Huxley road dairy, wow! at last a business of our own. It didn’t look like much from the outside, but inside it was just stacked with food, vegetables, lollies and toys galore! The owners were Doug and Joy Herbertson, a pleasant couple who were so good to us in the handing over of the shop.

They showed us how this particular shop should be run. Doug was a huge, abrasive, tough man who was New Zealand’s axe throwing champion, and Joy was very much the business lady. Huxley road dairy was situated in the suburb of Kaiti, opposite the DB pub. It was quite a rough area, with my people of Ngati Porou descendancy as the main residents. The school buses would depart for the various schools on the other side of town each morning, so you would have many school kids crowded in the shop all wanting lollies, pies, salad rolls to eat or take to school. I would position myself on the floor and just supervise them as for about an hour you could hardly move inside that dairy.

Amy introduced salad rolls and toffee apples which became very popular. As my customer relations skills were not the best I was relegated to the back of the shop. My jobs were preparation of vegetables, sweeping in and outside the shop, buying stock, going to the markets, counting the daily takings, and any heavy lifting tasks. I really enjoyed going to the morning auction to purchase fresh vegetables. The most friendly and influential guys I met were Ralph Tilley, who owned the biggest dairy in Gisborne, and Ming Foon who would later in life become the mayor of Gisborne. They “showed me the ropes” what to look for, and how to identify good quality vegetables. I would go to the markets twice a week for a duration of 2 3 hours, meet up with other shop proprietors, talk rugby, racing and local politics, then have breakfast over at the local take away bar, put my hand up when I wanted certain vegetables, throw peanuts around at each other, load up our trucks and head off back to our respective shops. Quite a good mornings work.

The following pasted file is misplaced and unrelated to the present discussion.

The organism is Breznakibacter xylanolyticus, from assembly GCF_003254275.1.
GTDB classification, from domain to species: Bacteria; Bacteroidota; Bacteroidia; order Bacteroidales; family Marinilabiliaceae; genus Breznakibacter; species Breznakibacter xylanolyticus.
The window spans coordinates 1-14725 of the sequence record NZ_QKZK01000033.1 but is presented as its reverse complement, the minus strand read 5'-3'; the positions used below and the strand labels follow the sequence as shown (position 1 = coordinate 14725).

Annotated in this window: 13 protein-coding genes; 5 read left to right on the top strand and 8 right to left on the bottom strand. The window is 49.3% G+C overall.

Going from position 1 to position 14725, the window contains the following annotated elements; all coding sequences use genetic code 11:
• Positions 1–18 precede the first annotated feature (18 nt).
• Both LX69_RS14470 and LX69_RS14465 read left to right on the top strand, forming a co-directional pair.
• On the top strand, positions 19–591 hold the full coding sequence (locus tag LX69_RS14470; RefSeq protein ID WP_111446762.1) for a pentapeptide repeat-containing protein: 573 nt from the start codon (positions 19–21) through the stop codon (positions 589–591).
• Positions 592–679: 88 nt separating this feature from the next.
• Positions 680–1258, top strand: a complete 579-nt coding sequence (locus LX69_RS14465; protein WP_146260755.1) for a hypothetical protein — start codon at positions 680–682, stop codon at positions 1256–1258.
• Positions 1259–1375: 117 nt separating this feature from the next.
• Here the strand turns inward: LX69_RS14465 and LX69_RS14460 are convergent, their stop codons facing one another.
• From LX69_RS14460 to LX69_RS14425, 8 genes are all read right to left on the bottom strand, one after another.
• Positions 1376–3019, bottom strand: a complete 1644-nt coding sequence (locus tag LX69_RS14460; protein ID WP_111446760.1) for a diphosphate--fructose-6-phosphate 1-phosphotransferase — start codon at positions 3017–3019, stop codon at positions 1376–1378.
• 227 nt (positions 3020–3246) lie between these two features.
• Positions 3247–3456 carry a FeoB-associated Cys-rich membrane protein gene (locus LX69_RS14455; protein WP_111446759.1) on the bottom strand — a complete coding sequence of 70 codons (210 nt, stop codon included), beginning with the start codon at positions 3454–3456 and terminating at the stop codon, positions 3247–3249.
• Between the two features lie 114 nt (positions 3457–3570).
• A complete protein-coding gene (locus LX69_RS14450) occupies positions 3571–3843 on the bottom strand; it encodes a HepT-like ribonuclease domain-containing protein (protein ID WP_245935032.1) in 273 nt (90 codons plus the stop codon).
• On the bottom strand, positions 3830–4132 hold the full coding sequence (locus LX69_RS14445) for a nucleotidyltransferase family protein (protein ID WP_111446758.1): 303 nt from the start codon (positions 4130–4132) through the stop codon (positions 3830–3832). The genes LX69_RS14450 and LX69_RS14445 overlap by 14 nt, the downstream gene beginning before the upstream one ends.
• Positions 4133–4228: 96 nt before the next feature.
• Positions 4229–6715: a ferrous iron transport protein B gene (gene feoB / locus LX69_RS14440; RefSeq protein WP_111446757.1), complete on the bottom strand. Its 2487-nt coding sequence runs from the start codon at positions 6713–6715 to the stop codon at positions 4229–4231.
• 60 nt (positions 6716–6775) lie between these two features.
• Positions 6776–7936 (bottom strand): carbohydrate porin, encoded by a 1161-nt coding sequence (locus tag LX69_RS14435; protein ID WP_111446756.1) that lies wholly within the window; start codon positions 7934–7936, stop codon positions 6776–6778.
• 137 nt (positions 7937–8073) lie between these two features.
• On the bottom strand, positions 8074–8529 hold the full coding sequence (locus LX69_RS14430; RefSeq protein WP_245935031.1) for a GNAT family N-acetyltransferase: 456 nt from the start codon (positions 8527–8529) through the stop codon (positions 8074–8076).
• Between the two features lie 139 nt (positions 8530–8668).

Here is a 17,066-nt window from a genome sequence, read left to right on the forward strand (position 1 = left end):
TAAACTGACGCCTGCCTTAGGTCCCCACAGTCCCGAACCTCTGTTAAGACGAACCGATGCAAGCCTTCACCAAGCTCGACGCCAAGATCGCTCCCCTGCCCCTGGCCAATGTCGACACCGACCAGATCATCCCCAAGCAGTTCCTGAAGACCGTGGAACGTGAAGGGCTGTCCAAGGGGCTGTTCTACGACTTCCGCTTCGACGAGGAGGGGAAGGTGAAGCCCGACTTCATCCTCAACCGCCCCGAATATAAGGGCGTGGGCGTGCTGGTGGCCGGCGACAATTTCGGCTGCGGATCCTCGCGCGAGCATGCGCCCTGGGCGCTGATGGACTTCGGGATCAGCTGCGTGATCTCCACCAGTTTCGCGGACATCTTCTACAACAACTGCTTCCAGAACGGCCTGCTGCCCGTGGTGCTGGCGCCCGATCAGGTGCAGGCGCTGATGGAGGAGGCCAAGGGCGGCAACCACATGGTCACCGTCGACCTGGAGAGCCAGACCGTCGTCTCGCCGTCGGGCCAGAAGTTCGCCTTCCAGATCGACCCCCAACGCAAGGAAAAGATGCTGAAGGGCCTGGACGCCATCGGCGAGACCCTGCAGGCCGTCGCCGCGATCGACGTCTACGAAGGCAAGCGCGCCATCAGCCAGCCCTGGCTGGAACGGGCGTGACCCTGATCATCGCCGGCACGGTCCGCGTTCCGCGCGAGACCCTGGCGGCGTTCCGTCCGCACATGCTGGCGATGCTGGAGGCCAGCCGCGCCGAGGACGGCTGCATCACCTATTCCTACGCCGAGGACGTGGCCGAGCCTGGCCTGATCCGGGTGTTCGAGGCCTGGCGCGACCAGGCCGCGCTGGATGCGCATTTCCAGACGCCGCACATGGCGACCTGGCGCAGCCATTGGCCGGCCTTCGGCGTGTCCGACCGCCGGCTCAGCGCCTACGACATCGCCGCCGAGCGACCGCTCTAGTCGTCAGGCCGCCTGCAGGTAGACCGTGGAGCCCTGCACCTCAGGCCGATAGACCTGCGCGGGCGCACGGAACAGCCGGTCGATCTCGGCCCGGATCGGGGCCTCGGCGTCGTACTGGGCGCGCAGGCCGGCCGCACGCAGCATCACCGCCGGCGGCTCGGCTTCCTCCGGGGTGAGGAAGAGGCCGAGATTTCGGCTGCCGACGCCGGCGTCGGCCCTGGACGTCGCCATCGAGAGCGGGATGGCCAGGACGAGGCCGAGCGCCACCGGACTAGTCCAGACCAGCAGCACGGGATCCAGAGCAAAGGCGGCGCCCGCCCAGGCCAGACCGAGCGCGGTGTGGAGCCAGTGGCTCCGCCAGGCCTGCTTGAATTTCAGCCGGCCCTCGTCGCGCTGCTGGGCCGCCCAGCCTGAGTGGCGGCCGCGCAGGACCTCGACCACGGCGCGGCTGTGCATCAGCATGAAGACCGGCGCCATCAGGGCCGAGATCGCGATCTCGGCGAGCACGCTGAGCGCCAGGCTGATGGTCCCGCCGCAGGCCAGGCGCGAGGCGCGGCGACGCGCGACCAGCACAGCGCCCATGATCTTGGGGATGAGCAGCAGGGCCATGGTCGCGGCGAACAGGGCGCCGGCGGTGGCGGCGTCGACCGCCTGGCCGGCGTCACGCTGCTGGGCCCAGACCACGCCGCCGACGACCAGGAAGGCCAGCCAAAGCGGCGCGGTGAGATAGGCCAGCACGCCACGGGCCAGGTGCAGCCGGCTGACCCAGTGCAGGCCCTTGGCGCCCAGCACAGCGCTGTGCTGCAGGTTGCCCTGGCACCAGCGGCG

Huxley road dairy was the focal point of the area, the residents would buy most of their food from our shop. At Christmas time the toys were in huge demand right up to Christmas morning. At one stage we held market days outside the shop, built a games shelter in front of the store, which proved

very profitable, there were no limits to what you could do with that shop. Amy developed good relation with 2 local relations of mine in which we called the “Puha and Watercress” men. They supplied us with both those delicacies, as that was the stable diet in the winter, the “boil up” I even went to Auckland to look at food caravans, but after a lot of research we scrapped the idea or Amy did. Just imagine, my name could have been “up in lights” Jack Da Wheels?

We were fortunate in that we had members of our whanau and relatives working as staff. Unfortunately we did have a staff member who was caught stealing. The biggest eaters were the Black Power gangs who would arrive in numbers looked and acted staunch! But when they found out that I was Ngati Porou and my links to Gizzy, they showed me and my whanau total respect. They would order pies, rolls, and drinks in bulk, at times we didn’t have enough ready so had to “zap” more in the micro! We remained in this business for seven years and I have to admire and thank Amy for working so hard to make it a very successful business.


Thank you Jack for allowing us to share in your memories. I have had so many positive comments that I have decided to reproduce the memoirs in full. – Ed.

(to be continued)